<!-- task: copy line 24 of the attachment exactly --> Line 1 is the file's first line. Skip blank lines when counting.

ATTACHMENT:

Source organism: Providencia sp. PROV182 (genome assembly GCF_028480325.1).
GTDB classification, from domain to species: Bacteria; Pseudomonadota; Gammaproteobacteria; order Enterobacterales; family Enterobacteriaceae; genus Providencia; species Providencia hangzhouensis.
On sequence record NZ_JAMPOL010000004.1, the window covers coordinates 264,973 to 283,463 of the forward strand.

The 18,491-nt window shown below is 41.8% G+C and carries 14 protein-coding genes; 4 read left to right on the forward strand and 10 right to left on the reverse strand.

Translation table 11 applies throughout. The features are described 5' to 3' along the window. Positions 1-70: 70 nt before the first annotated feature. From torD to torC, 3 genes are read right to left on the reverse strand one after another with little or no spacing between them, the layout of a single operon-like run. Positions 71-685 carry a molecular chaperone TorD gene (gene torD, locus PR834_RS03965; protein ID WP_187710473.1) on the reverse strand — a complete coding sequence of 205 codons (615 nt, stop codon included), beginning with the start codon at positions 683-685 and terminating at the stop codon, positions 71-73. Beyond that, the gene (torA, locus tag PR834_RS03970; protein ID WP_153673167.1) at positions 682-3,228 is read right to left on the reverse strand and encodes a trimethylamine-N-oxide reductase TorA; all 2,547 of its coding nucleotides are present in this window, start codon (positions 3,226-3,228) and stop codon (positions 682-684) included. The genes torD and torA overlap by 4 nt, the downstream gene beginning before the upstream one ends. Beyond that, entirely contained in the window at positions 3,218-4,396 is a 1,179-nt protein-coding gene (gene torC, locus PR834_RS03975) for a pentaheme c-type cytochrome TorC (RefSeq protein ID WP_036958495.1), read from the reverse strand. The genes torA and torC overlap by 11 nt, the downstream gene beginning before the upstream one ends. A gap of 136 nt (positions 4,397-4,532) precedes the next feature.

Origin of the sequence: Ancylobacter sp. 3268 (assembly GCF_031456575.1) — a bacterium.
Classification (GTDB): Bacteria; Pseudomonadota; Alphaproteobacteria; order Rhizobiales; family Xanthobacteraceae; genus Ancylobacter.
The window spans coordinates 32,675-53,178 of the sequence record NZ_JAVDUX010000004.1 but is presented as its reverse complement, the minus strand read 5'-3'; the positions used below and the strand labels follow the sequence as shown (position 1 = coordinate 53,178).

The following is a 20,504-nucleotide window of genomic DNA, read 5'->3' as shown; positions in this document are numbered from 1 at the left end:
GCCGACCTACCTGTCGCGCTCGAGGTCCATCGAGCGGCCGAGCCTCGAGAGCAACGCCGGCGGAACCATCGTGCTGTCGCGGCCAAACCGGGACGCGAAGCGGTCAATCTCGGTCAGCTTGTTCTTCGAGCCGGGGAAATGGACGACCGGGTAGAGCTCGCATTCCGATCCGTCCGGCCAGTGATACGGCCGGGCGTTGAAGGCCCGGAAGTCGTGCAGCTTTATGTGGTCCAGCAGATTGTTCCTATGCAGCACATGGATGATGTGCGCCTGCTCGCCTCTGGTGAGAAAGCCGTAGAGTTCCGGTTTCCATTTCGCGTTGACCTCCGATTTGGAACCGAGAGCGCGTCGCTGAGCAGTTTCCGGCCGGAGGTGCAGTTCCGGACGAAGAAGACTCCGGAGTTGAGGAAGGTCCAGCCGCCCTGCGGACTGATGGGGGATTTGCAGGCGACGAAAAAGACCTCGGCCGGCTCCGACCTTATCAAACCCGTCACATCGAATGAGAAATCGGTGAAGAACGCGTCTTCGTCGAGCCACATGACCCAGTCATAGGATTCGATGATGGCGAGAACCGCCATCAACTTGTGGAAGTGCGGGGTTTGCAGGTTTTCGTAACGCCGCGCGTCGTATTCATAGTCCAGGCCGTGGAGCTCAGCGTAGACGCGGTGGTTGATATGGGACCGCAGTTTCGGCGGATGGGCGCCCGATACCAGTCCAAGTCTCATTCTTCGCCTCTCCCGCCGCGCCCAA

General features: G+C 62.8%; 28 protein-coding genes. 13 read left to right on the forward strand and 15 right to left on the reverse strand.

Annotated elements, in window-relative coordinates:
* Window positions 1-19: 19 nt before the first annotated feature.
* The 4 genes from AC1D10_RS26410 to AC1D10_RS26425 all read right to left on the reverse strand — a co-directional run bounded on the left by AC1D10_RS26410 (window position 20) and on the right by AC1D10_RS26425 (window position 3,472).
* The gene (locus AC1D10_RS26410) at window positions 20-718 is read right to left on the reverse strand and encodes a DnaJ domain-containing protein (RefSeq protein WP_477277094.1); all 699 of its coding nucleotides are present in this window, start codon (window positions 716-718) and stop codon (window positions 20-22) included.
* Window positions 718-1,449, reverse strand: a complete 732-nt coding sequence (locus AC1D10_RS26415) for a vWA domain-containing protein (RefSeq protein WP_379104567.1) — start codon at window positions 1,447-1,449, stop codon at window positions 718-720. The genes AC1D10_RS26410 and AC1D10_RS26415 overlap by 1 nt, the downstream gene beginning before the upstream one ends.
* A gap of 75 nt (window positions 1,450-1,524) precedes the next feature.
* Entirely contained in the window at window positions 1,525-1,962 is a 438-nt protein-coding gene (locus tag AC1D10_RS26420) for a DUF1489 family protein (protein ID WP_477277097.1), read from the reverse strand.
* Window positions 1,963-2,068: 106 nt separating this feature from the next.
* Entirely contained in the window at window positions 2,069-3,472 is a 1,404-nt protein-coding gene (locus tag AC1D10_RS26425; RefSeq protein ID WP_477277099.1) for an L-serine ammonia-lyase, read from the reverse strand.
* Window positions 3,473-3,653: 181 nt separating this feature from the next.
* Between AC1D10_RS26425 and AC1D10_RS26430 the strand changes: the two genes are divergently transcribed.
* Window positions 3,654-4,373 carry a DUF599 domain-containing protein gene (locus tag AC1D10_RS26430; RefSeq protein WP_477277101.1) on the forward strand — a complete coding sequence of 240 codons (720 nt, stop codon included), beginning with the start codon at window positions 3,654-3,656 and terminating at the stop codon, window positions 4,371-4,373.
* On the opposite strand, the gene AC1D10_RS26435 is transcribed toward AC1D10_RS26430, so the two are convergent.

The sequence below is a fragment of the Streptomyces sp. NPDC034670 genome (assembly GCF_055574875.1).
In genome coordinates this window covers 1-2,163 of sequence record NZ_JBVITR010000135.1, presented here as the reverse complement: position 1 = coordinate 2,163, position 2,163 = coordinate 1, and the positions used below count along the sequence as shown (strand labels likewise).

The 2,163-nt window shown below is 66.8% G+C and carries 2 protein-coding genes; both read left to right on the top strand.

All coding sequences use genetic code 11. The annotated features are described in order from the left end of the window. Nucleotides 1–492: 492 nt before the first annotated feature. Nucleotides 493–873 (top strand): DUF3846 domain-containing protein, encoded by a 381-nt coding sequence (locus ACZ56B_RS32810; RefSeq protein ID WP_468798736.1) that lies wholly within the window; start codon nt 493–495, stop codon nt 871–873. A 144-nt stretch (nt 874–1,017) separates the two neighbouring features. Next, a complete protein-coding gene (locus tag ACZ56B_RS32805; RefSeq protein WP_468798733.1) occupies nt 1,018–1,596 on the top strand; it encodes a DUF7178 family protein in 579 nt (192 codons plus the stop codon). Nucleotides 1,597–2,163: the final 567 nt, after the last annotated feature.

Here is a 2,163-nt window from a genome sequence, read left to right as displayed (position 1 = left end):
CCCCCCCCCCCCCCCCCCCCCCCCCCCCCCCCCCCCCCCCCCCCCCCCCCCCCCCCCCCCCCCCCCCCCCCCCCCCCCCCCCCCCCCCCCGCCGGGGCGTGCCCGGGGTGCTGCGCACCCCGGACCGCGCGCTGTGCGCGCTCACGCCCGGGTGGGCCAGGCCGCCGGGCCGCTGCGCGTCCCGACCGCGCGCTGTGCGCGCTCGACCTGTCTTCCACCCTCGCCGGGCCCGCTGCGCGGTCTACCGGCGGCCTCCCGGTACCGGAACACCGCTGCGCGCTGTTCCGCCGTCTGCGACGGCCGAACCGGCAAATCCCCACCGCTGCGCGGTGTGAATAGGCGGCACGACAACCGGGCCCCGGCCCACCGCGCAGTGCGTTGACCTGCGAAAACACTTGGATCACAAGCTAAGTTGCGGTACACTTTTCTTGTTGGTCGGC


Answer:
* On the opposite strand, the gene AC1D10_RS26435 is transcribed toward AC1D10_RS26430, so the two are convergent.